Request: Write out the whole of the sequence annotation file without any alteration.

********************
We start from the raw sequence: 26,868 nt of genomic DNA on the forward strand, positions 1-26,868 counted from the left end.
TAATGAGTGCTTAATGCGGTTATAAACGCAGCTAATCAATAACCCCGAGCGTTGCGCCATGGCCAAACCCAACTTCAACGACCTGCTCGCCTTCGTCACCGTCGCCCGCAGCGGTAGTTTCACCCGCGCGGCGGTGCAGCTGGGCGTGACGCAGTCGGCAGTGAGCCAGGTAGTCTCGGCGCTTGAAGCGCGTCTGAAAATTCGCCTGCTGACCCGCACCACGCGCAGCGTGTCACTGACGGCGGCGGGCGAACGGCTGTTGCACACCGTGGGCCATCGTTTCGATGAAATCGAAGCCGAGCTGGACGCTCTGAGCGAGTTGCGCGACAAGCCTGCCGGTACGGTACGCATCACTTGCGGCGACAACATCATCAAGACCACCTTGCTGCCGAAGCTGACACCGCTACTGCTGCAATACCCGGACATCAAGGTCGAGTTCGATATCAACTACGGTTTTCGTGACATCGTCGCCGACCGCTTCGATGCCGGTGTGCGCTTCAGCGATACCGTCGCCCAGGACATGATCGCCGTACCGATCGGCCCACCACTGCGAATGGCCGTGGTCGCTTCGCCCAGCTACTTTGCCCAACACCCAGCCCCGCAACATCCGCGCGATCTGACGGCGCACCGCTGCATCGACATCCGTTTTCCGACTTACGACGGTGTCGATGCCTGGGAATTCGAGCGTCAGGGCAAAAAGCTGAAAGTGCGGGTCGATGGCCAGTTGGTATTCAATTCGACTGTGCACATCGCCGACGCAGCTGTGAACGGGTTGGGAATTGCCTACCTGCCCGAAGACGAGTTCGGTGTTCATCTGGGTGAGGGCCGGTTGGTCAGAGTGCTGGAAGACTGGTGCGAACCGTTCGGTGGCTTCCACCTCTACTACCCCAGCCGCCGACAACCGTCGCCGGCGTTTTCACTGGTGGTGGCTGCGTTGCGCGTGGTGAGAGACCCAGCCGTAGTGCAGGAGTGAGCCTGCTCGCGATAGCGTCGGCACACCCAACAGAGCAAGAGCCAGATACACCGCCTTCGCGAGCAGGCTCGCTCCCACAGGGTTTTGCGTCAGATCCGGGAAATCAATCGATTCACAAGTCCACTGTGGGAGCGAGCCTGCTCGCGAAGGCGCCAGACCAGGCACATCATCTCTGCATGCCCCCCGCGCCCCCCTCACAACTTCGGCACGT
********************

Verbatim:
We start from the raw sequence: 26,868 nt of genomic DNA on the forward strand, positions 1-26,868 counted from the left end.
TAATGAGTGCTTAATGCGGTTATAAACGCAGCTAATCAATAACCCCGAGCGTTGCGCCATGGCCAAACCCAACTTCAACGACCTGCTCGCCTTCGTCACCGTCGCCCGCAGCGGTAGTTTCACCCGCGCGGCGGTGCAGCTGGGCGTGACGCAGTCGGCAGTGAGCCAGGTAGTCTCGGCGCTTGAAGCGCGTCTGAAAATTCGCCTGCTGACCCGCACCACGCGCAGCGTGTCACTGACGGCGGCGGGCGAACGGCTGTTGCACACCGTGGGCCATCGTTTCGATGAAATCGAAGCCGAGCTGGACGCTCTGAGCGAGTTGCGCGACAAGCCTGCCGGTACGGTACGCATCACTTGCGGCGACAACATCATCAAGACCACCTTGCTGCCGAAGCTGACACCGCTACTGCTGCAATACCCGGACATCAAGGTCGAGTTCGATATCAACTACGGTTTTCGTGACATCGTCGCCGACCGCTTCGATGCCGGTGTGCGCTTCAGCGATACCGTCGCCCAGGACATGATCGCCGTACCGATCGGCCCACCACTGCGAATGGCCGTGGTCGCTTCGCCCAGCTACTTTGCCCAACACCCAGCCCCGCAACATCCGCGCGATCTGACGGCGCACCGCTGCATCGACATCCGTTTTCCGACTTACGACGGTGTCGATGCCTGGGAATTCGAGCGTCAGGGCAAAAAGCTGAAAGTGCGGGTCGATGGCCAGTTGGTATTCAATTCGACTGTGCACATCGCCGACGCAGCTGTGAACGGGTTGGGAATTGCCTACCTGCCCGAAGACGAGTTCGGTGTTCATCTGGGTGAGGGCCGGTTGGTCAGAGTGCTGGAAGACTGGTGCGAACCGTTCGGTGGCTTCCACCTCTACTACCCCAGCCGCCGACAACCGTCGCCGGCGTTTTCACTGGTGGTGGCTGCGTTGCGCGTGGTGAGAGACCCAGCCGTAGTGCAGGAGTGAGCCTGCTCGCGATAGCGTCGGCACACCCAACAGAGCAAGAGCCAGATACACCGCCTTCGCGAGCAGGCTCGCTCCCACAGGGTTTTGCGTCAGATCCGGGAAATCAATCGATTCACAAGTCCACTGTGGGAGCGAGCCTGCTCGCGAAGGCGCCAGACCAGGCACATCATCTCTGCATGCCCCCCGCGCCCCCCTCACAACTTCGGCACGT